Thank you for taking time to consider these proposals and I look forward to continuing to partner with you as we work to shape an educational system in Ohio that serves all students well.
Members of the State Board of Education:
Thank you for the opportunity to speak in front of you during public session at the November 15th State Board meeting. I recognize the number of important issues facing the Board at the November meeting and appreciated your willingness to thoughtfully listen and dialogue throughout the lengthy public participation session.
The account of the morning Standards & Graduation Requirements Committee (below) reinforced the concern I have that not enough thought has gone into the impact of the implementation of State Board policy on graduation once it reaches the local level. The news account does an accurate job capturing the number of moving parts that are in play when trying to figure out who is on track and not on track to graduate for the Class of 2018 and beyond. The fact that our student information system (DASL) has not yet delivered an electronic tool to aide in the calculation of graduation points speaks to the deep level of implementation concerns for students who are just over eighteen months from graduation day.
Woolard said estimates of students on-track versus not are “conservative,” and DeMaria cautioned repeatedly against jumping to conclusions based on Tuesday’s presentation because a lot of important information isn’t yet available, including data on the other two graduation pathways.
Aside from amassing exam points, student can graduate by earning a remediation-free score on the ACT or SAT, or by both passing the WorkKeys job-skills assessment and earning an industry recognized credential.
The first statewide administration of the ACT or SAT (districts choose which to administer) isn’t until spring 2017. The state likewise lacks data on students’ progress toward work credentials, and so far has little information on students’ use of Advanced Placement, International Baccalaureate and College Credit Plus as substitutes for end-of-course exams, said Woolard. Also limited is state data on how many students will qualify for an exemption from standard graduation requirements per an Individualized Education Program (IEP).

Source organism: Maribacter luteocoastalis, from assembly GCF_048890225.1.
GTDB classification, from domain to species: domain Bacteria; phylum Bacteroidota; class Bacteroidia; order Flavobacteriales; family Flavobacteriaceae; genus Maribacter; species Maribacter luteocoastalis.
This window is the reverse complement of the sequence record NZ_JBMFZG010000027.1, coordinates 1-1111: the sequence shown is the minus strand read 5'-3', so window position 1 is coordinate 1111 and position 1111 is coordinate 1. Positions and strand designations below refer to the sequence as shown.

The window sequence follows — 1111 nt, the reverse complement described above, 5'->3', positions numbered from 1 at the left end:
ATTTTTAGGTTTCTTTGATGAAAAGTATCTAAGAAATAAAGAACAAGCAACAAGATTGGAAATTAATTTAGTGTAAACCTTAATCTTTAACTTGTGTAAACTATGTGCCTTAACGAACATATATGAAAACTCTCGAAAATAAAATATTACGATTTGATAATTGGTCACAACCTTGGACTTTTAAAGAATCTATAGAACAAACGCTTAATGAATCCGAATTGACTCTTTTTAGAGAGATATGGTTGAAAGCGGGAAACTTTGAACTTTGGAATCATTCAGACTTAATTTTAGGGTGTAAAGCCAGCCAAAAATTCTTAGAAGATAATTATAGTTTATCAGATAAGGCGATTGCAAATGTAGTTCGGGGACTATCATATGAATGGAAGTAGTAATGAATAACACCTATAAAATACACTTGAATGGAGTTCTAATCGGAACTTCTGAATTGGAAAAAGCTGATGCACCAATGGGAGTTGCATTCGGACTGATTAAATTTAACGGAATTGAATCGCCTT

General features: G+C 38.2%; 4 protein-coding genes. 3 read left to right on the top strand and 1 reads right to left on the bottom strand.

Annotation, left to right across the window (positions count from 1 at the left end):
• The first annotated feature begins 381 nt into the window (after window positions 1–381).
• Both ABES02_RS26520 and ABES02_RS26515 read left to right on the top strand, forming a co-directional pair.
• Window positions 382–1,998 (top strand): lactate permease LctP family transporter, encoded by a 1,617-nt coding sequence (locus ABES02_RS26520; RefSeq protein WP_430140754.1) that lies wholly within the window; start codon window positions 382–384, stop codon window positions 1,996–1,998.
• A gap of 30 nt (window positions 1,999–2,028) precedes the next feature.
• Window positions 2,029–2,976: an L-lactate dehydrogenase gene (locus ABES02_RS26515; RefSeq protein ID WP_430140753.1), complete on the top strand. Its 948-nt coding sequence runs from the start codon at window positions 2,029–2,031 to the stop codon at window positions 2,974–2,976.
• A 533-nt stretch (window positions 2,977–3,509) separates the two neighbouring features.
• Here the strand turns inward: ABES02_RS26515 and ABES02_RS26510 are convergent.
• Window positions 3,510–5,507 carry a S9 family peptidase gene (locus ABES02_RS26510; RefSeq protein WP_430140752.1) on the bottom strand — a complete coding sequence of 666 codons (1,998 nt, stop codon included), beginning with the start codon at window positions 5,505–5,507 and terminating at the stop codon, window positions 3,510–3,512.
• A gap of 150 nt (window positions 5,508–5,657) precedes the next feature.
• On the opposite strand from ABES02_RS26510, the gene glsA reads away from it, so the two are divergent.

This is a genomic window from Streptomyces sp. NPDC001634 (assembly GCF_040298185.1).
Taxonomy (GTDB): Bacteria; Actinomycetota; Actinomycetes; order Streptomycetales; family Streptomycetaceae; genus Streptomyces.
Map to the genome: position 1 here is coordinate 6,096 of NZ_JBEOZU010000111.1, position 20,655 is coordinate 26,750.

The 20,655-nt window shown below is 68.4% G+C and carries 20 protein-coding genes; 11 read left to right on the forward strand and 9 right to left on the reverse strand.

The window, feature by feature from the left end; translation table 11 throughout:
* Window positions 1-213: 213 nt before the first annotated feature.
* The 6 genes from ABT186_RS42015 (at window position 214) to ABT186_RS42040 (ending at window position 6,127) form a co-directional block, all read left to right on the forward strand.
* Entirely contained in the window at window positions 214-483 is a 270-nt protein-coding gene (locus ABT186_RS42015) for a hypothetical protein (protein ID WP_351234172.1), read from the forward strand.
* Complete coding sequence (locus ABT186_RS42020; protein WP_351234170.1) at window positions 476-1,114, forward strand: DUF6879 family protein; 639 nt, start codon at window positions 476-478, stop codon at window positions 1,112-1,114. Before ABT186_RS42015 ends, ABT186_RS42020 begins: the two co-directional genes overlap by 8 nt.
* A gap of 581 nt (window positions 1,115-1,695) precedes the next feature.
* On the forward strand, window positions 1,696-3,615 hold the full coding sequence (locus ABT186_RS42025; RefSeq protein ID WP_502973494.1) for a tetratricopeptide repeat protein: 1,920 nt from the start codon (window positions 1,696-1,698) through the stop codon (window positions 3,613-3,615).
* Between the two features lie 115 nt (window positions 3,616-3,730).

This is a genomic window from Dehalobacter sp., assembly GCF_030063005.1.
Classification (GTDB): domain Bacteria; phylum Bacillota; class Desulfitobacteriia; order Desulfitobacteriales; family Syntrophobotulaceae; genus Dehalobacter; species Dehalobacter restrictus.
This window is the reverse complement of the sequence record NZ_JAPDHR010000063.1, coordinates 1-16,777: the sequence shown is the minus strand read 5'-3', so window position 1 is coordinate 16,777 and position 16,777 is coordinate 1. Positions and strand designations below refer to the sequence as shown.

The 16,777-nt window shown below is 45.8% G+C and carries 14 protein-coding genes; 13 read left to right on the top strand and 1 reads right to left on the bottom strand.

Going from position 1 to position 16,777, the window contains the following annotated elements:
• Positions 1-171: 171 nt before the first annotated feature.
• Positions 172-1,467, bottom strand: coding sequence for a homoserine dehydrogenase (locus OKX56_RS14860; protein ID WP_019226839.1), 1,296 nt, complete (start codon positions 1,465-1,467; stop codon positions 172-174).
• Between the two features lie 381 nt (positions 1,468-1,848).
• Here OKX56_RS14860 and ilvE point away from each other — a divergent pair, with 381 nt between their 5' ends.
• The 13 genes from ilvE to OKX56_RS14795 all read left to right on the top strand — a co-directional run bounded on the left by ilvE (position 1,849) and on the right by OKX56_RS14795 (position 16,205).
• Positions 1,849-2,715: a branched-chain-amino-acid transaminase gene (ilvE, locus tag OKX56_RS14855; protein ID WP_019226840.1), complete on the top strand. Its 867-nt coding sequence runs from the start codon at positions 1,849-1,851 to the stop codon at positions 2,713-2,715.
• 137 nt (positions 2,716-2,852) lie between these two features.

“We are not attempting to project a graduation rate because of these limitations,” DeMaria told the board. “It’s outside our abilities at this particular time to speculate what might those numbers be.”
Source: Focus Education, Hannah News Service, November 15, 2016
While I believe that the temporary modifications to the point system proposed by Vice President Elshoff will alleviate the short term issue faced by the Class of 2018 and is an appropriate solution that will allow for a more orderly transition, there must be a process moving forward to help ensure that local districts do not continue to end up in this position each time there is major educational policy change from the State Board.
A solution I am proposing is for the creation and utilization of a task force any time there is a significant policy proposal that would impact all students across the state. Similar to the constitution of the Senate Education Testing Committee, a task force would be comprised of State Board members, ODE staff, legislative members, local superintendents, teachers, local board members, and parents. The focus of such a group would be to vet policy proposals and identify potential local level implementation issues and solutions prior to policy implementation. Each task force would be convened as a work group under the appropriate State Board committee, and the work of the task force would be part of the reporting process to the entire State Board during monthly meetings at such times in which task forces are convened. A task force such as I have outlined above would be a perfect tool to aide in the discussion and review process of the coming State ESSA plan.
I can’t help but think that if such a process had been in place for the graduation requirements, we could have avoided many of the implementation issues that are currently plaguing local districts and a smoother, more graduated rollout of the new requirements could have been jointly developed.
As I stated in my public testimony, I believe there is a big difference between the type of feedback gathered electronically and the quality of solutions generated when all stakeholders are at the table who are affected by statewide education policy changes. If the goal is a reduction in the friction between various educational entities in the State of Ohio, a good first place to start is ensuring a process is created where meaningful input and participation is actively sought by the State Board from all end users who must ultimately enact and abide by State Board policy.
Thank you for taking the time to consider this proposal and I look forward to partnering with the State Board as we work together to improve educational outcomes for all of Ohio’s children.